Fairies in our nets

A male Calliope Hummingbird

A male Calliope Hummingbird.

Today we caught fairies in our nets– Calliope and Broad-tailed Hummingbirds. The male Calliopes have beautiful throats, an iridescent rosy or purple color, depending on the light. Sometimes, once I gently untangle them from the mist net, they’ll sit in my hand, miniscule feet tucked up into their chests, resting. Dark limitless eyes looking all around, diminutive breast heaving as if it had just run a marathon, their colors changing in the light– only an illusion, a change of perspective. After breath-holding seconds, when time seems to stand still, their wings begin their blurred-motion movement and they buzz out of my hand and back into their world.

There’s always a moment when I wish I could keep this tiny bird forever, but every fairy has to be free. How else do they keep their magic?

male caha in hand_618x379

The same male Calliope hummingbird, moments before he flew away out of my hand.

Corrugated Hummingbirds

I’m almost wary to draw my hand away, as if, without me to hold it, the heft of the skies, heavy with stars and longings, would fall.


Written during my trip to Belize, July 2010. All pictures are from that trip. 

There is something about water, the sound of water, that is relaxing, almost numbing, but refreshing as well. The cleansing sound of water, reaching those places inside that even the sun cannot see.

I’m sitting on a raised deck on a tiny island off the coast of Belize, in the wind, in the dark. The surf and the wind in the palms behind me blend together into a wild, reckless sound that fills my soul with a deep longing, a restlessness of the spirit. I have a moment of profound loneliness, a deep ache echoed in the night sky.

The deck shakes a little, and the railing over the water is loose and shifting in the wind, causing vibrations that feel like footsteps, the footsteps of someone who isn’t coming. I can see out in the dark to the reef, to a light way out over the water, perhaps another caye. Behind me are palms dancing, and a bit of corrugated iron roofing that somehow manages to hold on to the deck bangs strenuously. The nails must be strong, tenacious, to defeat the continuous, mildly violent, wind.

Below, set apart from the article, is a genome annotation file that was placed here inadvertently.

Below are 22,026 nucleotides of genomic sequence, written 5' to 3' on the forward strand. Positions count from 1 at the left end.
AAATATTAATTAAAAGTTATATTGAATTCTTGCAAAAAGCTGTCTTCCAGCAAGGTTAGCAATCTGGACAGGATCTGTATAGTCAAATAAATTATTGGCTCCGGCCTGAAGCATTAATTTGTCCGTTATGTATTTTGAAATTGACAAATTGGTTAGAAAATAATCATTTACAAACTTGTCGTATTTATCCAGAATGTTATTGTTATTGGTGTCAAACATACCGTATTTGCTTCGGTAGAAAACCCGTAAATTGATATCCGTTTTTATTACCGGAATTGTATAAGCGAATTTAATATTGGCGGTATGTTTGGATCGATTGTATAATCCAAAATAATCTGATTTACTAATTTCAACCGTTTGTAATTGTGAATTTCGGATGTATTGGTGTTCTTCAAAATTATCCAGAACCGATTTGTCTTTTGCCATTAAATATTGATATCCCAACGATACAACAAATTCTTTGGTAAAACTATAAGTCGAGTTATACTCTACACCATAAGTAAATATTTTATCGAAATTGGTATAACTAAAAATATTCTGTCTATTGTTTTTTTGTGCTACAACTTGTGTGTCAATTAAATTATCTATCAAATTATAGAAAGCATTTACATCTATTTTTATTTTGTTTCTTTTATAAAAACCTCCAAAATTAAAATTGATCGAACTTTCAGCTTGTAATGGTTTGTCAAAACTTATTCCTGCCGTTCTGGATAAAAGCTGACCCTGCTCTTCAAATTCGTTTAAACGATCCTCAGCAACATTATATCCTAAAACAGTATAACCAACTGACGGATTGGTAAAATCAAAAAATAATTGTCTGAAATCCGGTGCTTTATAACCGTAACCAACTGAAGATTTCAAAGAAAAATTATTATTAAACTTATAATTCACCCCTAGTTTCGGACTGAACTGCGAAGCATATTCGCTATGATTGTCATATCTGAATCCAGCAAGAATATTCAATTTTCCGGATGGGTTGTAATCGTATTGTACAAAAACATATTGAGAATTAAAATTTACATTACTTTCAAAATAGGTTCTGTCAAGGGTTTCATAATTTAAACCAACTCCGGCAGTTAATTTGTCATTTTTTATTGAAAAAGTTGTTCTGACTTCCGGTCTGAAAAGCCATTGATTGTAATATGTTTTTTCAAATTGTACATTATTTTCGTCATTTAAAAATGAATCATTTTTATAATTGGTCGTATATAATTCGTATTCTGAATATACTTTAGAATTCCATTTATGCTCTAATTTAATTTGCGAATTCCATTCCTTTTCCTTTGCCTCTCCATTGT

Belize cayes

I could close my eyes and be a thousand miles from here, on the Florida panhandle, about to bed down for the night behind an abandoned motel, listening to the wind. That wind was more primeval and had more force, violence, to it. I could feel myself almost being blown away, swept off across the Gulf, like a ruby-throated hummingbird. This wind is not as strong, but there is still a restless aggression to it. I feel that it would sweep me back to the mainland if it could. The frigate birds and the pelicans glide it, soaring, holding their places in the sky. I wonder what effort it takes, to ride head-on into the wind, to glide smoothly side-to-side without flapping a wing.

Behind me also are lights of the other cabanas, the faint reminder of the rest of the human population. Looking up, I can see millions of stars in the night sky, fainter counterparts to these electric specks. I hold my hand up, fingers wide, to give infinity perspective. Here I sit, a speck of nothing, and yet galaxies span my palm. I hold nothing in my hand, and yet every molecule of air, every tiny pinprick of light, the essence of life, carries a weight, at times heavy enough that I can feel the pressure on my skin. I’m almost wary to draw my hand away, as if, without me to hold it, the heft of the skies, heavy with stars and longings, would fall.

When I looked up a while ago, throwing a thought to the stars and the wind, a shooting star streaked a short distance, beginning where my eyes first landed in the night sky. My thought given form, accepted into nature, my desire to ride the wind like the frigate birds now shooting across the heavens, between the gaps of my fingers, out into the everything-ness of the world.

Frigatebird in Belize

Sunset and frigate bird. Belize, 2010.